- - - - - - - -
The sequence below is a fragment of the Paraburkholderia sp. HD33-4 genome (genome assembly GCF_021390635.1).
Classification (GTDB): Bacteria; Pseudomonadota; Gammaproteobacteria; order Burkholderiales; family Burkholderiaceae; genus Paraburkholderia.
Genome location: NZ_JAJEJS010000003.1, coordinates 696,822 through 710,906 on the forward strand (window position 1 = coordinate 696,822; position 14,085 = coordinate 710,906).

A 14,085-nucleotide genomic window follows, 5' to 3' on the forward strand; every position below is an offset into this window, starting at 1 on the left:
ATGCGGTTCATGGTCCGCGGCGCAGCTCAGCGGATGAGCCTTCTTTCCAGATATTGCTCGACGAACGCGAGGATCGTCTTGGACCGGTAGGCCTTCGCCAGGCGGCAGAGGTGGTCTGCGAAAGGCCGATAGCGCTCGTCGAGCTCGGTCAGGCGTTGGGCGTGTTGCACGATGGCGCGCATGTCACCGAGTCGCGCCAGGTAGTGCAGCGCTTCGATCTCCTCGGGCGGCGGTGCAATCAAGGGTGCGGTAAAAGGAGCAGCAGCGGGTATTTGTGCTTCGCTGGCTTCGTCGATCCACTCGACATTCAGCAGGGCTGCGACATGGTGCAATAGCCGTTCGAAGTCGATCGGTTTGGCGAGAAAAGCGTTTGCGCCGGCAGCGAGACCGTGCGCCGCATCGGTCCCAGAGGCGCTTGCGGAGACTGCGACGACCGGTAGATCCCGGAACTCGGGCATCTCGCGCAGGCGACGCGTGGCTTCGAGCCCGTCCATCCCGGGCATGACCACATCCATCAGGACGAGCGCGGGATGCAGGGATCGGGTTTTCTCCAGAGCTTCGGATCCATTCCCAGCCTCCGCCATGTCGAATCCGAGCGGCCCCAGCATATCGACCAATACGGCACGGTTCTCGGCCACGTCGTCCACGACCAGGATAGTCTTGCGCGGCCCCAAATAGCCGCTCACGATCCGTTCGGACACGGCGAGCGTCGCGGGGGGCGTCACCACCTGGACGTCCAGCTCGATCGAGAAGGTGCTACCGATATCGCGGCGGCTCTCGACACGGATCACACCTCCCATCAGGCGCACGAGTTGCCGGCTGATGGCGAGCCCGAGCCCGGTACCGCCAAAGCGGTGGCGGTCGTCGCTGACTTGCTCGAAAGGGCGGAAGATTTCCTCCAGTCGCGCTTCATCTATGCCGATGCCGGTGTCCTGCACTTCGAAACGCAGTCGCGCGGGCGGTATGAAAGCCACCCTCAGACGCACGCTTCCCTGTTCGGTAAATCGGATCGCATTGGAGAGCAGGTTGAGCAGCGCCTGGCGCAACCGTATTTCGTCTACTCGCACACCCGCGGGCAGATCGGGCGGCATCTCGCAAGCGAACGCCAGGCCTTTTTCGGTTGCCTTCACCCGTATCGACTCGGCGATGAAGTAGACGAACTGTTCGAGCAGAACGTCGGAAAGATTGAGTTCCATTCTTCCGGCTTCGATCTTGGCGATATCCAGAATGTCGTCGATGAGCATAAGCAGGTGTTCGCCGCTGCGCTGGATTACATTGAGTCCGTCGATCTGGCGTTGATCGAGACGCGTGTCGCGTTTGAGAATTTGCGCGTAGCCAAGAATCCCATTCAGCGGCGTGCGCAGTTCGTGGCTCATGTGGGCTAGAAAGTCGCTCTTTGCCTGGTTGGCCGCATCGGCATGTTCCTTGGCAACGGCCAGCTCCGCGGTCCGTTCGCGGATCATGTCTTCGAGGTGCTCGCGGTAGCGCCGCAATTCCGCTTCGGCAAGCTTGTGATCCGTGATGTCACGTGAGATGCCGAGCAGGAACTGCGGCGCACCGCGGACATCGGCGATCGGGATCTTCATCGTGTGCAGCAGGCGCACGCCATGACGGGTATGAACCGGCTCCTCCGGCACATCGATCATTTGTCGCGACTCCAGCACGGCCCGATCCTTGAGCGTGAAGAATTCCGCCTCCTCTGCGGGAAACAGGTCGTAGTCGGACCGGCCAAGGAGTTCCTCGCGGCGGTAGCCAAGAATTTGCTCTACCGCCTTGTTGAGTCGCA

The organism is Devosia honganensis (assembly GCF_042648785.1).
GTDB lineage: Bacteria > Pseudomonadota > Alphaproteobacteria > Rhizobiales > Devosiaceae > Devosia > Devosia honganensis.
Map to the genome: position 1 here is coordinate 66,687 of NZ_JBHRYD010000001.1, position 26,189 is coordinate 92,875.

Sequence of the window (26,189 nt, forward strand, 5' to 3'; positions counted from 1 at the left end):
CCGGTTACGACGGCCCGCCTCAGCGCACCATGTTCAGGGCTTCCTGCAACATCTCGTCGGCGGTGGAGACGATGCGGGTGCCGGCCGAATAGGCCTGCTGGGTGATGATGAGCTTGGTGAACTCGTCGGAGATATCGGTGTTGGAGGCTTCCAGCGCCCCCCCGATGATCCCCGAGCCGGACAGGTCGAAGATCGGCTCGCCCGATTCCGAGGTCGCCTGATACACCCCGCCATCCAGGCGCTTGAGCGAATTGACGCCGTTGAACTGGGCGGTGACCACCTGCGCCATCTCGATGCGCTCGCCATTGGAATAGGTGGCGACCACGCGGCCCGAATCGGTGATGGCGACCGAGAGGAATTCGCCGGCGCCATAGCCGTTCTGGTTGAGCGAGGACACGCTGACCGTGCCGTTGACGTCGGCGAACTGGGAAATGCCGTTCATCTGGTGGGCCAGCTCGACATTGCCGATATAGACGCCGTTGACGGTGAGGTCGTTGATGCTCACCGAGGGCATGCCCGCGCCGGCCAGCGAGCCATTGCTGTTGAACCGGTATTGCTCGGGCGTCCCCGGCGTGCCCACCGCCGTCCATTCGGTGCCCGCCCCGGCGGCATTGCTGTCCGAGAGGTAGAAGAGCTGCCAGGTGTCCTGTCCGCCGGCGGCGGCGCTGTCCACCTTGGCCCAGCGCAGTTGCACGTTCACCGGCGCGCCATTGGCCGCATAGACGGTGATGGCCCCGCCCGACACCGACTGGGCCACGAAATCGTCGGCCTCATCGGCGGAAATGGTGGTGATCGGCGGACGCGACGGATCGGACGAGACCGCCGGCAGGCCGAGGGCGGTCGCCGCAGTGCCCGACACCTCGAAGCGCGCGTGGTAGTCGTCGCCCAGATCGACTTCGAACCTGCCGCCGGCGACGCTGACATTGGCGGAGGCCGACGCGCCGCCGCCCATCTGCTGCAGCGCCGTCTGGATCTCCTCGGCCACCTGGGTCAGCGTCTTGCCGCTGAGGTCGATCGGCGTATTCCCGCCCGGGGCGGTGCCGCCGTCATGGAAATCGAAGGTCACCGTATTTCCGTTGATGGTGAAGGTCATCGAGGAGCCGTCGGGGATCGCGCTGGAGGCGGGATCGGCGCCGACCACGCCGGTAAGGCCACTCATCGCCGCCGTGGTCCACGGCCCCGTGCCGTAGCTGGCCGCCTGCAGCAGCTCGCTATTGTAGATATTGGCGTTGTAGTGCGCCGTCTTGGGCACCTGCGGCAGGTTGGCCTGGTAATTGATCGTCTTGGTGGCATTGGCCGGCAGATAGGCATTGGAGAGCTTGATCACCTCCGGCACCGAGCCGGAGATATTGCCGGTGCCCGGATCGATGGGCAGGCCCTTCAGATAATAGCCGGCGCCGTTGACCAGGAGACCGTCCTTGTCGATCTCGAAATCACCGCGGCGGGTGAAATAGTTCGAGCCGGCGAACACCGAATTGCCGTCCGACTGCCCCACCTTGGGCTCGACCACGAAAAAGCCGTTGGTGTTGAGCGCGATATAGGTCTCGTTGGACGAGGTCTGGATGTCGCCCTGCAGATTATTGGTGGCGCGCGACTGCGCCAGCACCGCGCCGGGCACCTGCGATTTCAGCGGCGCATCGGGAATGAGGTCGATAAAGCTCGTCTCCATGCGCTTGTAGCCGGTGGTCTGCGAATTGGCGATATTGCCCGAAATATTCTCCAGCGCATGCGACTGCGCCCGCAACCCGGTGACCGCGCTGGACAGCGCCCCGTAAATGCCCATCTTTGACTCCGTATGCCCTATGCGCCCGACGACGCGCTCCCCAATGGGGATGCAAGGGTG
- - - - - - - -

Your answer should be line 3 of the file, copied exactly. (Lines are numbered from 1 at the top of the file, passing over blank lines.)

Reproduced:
Genome location: NZ_JAJEJS010000003.1, coordinates 696,822 through 710,906 on the forward strand (window position 1 = coordinate 696,822; position 14,085 = coordinate 710,906).